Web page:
Unable to take our eyes off these Midtown Men, the readers of TheatreBloom are eager to see what Christian Hoff has to say in part 2 of the “Oh, What a Night!” interview series, featuring four of the original Jersey Boys who now tour the country as The Midtown Men.
Thanks so much for giving us your time today! If you want to give us a quick introduction, we’ll get going!
Christian Hoff: My name is Christian Hoff, I’m one of the founding member of The Midtown Men that segued off a hit Broadway show called Jersey Boys.
Which one of the Jersey Boys were you?
Christian: I was the founding member, the one who put them together and held them together, his name was Tommy DeVito, the guitar player.
How did you end up making the transition from Jersey Boys to The Midtown Men?
Christian: The transition that got me into Jersey Boys was a very unique one. I was running another business. I was a single dad and I get this phone call telling me I need to switch gears and get back on the stage. That happened seamlessly. The transition to Broadway was amazing. Of course it was an incredible run, the whole Tony Award thing, it was just an amazing thing. The transition out, it was natural that the guys and I— the ones we’d really attached to, which was Michael Longoria, Daniel Reichard, Bobby Spencer, and myself— we had a passion for singing outside of the stage, outside of the theater, outside of our press requirements. We liked to sing together. That made a natural progression when it turned out the people also wanted to hear us sing and they basically wanted to hire us to continue this journey. So we said, “Okay!” And we’ve ridden that wave now for seven years on the road. Us doing what we love to do and making people happy. It’s been a combination of a love and a passion for performing and fulfilling a need where there was a void. Nobody had ever done this before. No Broadway cast had ever left the show and went on to start a completely new entity together.
What is it about that era of music that really draws you to want to do a show like The Midtown Men?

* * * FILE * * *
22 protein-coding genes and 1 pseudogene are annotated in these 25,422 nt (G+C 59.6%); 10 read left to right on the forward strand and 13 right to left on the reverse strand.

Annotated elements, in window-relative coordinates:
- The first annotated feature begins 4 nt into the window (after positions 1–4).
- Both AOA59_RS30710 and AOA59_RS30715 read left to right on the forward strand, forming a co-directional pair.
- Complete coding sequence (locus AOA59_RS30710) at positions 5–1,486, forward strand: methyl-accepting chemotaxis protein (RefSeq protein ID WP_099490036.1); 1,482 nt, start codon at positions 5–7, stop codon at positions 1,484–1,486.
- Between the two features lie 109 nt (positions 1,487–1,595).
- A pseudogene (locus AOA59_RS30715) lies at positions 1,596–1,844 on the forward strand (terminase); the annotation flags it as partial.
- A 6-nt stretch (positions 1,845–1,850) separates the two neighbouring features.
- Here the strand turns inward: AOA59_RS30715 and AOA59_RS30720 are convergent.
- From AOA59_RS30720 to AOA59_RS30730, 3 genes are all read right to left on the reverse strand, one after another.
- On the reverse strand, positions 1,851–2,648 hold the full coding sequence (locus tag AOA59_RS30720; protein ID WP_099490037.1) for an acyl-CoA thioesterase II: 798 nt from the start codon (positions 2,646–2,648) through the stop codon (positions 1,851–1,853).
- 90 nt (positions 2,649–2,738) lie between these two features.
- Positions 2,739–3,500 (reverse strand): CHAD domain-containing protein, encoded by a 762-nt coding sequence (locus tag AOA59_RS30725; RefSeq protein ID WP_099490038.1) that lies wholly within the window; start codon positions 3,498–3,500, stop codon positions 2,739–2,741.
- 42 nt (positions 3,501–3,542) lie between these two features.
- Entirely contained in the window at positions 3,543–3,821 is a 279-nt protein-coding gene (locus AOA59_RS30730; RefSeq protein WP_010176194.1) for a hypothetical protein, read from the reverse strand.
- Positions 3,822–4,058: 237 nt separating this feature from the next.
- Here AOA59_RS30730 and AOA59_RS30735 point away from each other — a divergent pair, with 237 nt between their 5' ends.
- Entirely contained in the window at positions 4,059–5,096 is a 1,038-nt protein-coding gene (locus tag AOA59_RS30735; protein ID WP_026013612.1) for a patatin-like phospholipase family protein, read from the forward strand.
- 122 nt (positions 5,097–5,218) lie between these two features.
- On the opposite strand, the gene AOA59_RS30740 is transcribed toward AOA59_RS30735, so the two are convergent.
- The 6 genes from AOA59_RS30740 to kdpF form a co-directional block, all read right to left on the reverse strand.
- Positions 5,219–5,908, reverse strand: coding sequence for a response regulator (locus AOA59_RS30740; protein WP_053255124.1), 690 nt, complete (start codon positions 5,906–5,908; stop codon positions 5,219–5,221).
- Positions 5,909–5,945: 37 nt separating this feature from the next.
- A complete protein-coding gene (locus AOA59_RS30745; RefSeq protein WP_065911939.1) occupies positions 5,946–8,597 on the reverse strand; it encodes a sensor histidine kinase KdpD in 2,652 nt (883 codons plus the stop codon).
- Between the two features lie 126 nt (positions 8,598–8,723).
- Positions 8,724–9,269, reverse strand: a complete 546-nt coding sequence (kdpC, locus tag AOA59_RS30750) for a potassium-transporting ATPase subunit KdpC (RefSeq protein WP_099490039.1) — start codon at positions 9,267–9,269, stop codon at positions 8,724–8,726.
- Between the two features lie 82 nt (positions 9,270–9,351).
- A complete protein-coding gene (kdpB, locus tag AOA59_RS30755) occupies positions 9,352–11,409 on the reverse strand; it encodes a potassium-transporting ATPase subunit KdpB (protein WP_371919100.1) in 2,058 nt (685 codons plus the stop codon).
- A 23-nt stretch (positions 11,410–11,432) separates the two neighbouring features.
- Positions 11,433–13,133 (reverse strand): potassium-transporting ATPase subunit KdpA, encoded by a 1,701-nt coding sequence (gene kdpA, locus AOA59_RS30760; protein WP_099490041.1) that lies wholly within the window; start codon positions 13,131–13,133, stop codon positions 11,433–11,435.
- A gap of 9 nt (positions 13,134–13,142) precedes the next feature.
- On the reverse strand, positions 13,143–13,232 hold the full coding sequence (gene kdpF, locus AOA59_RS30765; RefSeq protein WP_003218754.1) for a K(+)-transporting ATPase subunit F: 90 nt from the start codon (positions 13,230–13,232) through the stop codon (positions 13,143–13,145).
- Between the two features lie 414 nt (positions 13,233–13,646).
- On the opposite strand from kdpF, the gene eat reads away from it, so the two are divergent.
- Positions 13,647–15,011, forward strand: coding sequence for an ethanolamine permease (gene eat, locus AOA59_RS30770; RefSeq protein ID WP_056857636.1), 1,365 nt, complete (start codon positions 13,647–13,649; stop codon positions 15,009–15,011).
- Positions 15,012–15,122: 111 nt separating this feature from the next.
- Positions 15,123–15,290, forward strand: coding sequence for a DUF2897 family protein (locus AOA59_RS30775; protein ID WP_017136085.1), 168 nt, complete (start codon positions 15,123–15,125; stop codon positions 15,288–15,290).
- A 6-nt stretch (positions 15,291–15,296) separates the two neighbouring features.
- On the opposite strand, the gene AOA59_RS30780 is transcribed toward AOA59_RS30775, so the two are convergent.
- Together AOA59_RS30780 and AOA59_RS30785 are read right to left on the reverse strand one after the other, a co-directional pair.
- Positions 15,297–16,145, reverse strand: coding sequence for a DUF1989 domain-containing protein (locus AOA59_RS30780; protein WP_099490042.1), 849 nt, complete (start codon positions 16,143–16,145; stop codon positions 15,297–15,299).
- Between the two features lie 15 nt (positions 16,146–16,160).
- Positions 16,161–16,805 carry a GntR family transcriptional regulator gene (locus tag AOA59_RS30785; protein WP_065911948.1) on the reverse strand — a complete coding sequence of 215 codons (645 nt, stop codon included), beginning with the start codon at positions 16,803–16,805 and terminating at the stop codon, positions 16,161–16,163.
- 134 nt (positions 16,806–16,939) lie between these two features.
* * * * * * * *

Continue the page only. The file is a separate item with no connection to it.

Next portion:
Christian: I think the best thing about it is it’s reach. It reaches multiple generations. It’s one of the only decades of music that I know that is as relevant today politically, socially, musically, culturally, as it was when it debuted. It seems like an era of great innocence but it was also an era of great— not rebellion— but of big change. It was a great era of innocence and change. And when you put those two things together, there’s something very special. At the time it was very regional. And I’m not talking about The Beatles versus The Beach Boys, I’m talking about inside the country. East coast, west coast, north or south, you had the Detroit sound, you had the Memphis sound; all of the great regional music was represented on the radio and in these records. I love that melting pot which we don’t have today as much. It’s a little bit more engineered now.
Do you have a song from that era either from Jersey Boys or The Midtown Men that really speaks to you?
Christian: Right now one of my new songs is a Buffalo Springfield songs written by Steven Sills called “For What It’s Worth.” We all know it, it’s basically in the top-ten list of protest songs from the 60’s. But funny enough, Steven wrote it as an anti-protest song. It was about the division being the real problem. Nobody’s right if everybody’s wrong was the mantra and it was about people coming together to stop the protesting, to stop the division, and to come together and find the middle ground. That’s one of the greatest protest songs to me because it says “enough already.”
The Midtown Men is different from Jersey Boys because you’re just playing yourselves. What is it like to be in a show that features all of this iconic music but you’re performing it not as a character but as your individual person?
Christian: That was one of the exciting things about the first show, or the first few shows as The Midtown Men. For guys that had shared the stage together for thousands of performances together in New York, we had seen each other on stage but we were playing characters. We were seeing each other in these characters. But then to look across the stage and just see each other outside the character and have the character be us and the story be ours, it was like turning inside out. We felt very free. We felt very scared too. You’re naked in front of an audience. We instantly went back to exactly what we did to bring Jersey Boys to life and into the world, which was: story. What’s the story? What are we doing? We went straight to the lyric, we went straight to the connection that we have personally to the music. That’s what’s selling it to the audience. They want to hear the songs that they know but they want to share a connection. It’s almost like we’re trading and sharing this music, just like we did with Jersey Boys, but it’s innocent because we’re not playing characters anymore. We are the band, we are the audience when we’re performing at the same time if that makes sense.